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Become an Astronaut



Astronauts are people who do activities related to human space exploration. The most visible parts of their job take place while they're working in orbit, but most of their careers will be spent on the ground training and supporting other missions.

Becoming an astronaut doesn't just happen overnight. It takes many years of education and experience to meet the basic qualifications. Many people aren't accepted on the first try, either, requiring them to learn more to be better prepared for the next try. Even then, only a small percentage of applicants become astronaut candidates, making it a hard job to get.

The first step to being an astronaut is getting relevant experience in school. There are two main classes of astronaut applicants: military applicants and civilian applicants. Military application procedures vary depending on the branch of the U.S. armed forces you are working for, since you apply through your respective branch. Civilians apply to NASA directly.

No matter the background, NASA wants its astronauts to have at least a bachelor's degree in engineering, biological science, physical science or mathematics. (The agency maintains a list of exceptions to these degrees, such as geography or aviation management.) Many astronauts have a master's degree or even a Ph.D. in their field. Some astronauts, such as Story Musgrave (now retired), have degrees even beyond that.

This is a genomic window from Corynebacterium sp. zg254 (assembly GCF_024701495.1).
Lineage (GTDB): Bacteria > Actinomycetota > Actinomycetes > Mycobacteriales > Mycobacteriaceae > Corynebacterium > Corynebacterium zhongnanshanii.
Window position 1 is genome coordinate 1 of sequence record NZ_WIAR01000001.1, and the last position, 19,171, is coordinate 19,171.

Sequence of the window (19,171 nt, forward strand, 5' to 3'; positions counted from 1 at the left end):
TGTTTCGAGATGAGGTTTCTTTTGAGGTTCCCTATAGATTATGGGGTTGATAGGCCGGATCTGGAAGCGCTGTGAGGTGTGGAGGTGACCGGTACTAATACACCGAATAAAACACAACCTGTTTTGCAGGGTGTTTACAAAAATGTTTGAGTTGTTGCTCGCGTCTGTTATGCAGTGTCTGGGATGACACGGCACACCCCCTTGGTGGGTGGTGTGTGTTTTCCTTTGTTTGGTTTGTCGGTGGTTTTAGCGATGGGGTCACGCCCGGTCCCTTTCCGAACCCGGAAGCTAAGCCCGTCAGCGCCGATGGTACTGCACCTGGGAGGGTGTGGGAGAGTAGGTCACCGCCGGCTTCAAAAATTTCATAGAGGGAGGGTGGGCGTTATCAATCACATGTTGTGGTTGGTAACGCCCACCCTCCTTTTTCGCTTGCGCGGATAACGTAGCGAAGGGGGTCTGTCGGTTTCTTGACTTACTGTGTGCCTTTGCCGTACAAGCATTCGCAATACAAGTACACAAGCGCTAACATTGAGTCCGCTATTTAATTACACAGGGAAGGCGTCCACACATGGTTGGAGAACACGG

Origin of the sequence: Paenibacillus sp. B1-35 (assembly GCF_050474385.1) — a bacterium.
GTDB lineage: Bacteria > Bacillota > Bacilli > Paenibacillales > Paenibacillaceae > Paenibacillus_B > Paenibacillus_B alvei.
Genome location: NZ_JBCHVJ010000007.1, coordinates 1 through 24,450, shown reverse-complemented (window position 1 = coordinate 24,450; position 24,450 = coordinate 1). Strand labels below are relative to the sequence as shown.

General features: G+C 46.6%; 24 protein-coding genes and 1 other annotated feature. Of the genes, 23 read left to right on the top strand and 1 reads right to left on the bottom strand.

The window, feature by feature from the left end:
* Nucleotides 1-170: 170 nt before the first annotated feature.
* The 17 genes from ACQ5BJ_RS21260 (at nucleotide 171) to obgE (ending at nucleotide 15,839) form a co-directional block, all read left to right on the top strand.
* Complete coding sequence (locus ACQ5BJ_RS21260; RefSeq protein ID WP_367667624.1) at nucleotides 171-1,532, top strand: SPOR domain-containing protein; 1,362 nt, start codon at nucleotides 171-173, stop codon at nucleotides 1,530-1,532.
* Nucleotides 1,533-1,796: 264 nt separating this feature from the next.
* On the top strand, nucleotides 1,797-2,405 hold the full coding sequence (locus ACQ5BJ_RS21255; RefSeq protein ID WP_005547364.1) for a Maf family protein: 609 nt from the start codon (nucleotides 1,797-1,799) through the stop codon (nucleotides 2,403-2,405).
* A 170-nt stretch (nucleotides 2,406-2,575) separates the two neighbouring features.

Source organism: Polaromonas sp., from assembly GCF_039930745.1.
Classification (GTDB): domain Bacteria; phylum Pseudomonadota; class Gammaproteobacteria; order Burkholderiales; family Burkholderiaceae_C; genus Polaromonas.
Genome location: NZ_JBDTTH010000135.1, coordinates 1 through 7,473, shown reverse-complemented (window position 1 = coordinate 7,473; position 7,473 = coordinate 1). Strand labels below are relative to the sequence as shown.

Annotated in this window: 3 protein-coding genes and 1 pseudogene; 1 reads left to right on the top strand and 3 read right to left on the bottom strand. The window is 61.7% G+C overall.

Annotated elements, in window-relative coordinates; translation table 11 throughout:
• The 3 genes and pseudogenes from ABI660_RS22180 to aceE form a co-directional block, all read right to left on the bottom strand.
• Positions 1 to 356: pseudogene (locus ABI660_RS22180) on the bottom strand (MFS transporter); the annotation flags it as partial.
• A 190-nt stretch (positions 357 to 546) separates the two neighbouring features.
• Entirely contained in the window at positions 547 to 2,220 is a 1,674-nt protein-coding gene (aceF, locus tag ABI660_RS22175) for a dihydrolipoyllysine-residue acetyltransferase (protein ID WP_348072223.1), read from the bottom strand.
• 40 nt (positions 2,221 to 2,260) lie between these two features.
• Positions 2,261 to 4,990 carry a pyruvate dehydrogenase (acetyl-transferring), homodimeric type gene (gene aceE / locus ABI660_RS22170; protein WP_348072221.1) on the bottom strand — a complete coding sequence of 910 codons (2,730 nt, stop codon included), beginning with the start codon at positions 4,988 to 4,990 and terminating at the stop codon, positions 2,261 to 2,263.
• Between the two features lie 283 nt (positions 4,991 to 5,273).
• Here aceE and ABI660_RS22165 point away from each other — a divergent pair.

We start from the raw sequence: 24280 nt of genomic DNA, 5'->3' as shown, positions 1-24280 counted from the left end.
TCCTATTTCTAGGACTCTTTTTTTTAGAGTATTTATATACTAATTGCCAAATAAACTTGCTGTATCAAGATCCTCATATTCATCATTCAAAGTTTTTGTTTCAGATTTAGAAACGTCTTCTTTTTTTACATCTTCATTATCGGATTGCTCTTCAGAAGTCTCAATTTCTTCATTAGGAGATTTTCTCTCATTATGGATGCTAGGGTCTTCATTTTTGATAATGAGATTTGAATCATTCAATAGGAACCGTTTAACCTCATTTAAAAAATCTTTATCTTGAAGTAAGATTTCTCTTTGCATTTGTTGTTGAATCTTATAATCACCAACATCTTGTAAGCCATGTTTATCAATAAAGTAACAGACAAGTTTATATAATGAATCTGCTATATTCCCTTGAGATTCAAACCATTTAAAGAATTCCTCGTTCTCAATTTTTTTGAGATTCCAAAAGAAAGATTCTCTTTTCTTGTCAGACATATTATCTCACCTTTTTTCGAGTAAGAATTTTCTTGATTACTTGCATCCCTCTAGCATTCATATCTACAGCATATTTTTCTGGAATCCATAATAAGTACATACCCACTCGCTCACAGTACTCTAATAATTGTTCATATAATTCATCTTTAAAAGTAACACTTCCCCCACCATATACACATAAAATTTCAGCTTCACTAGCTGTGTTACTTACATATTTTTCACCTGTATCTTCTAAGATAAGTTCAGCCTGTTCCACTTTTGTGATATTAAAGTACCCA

Astronaut candidacy and path to flight

Once selected, NASA does not consider you to be a full astronaut yet. There are two years of basic training ahead in which you are considered an "astronaut candidate." The candidates receive basic classroom learning about the International Space Station and spaceflight generally. They also become qualified scuba divers, do military water survival training, undergo swimming tests, are exposed to high and low atmospheric pressures, do flights in the "vomit comet" and get media and Russian language training, among other things.

After graduating, many astronauts are not assigned to a flight for years. They will back up other astronauts in orbit through serving as a "CapCom" in Mission Control, doing simulated spacewalks in NASA's Neutral Buoyancy Laboratory and picking up more skills they will need for their time in orbit. They spend time not only at NASA, but also international partners with training facilities.

Once an astronaut is selected for a flight, the mission training takes another couple of years. They start by reading textbooks and receive classroom training, then do simulation after simulation to learn the stuff for real. Their training takes place all over the world, both individually and with their crewmates.

A typical spaceflight these days for a NASA astronaut lasts six months on the International Space Station, but some astronauts are now being assigned to year-long flights to learn more about the human body. Science will take up most of an astronaut's time in orbit.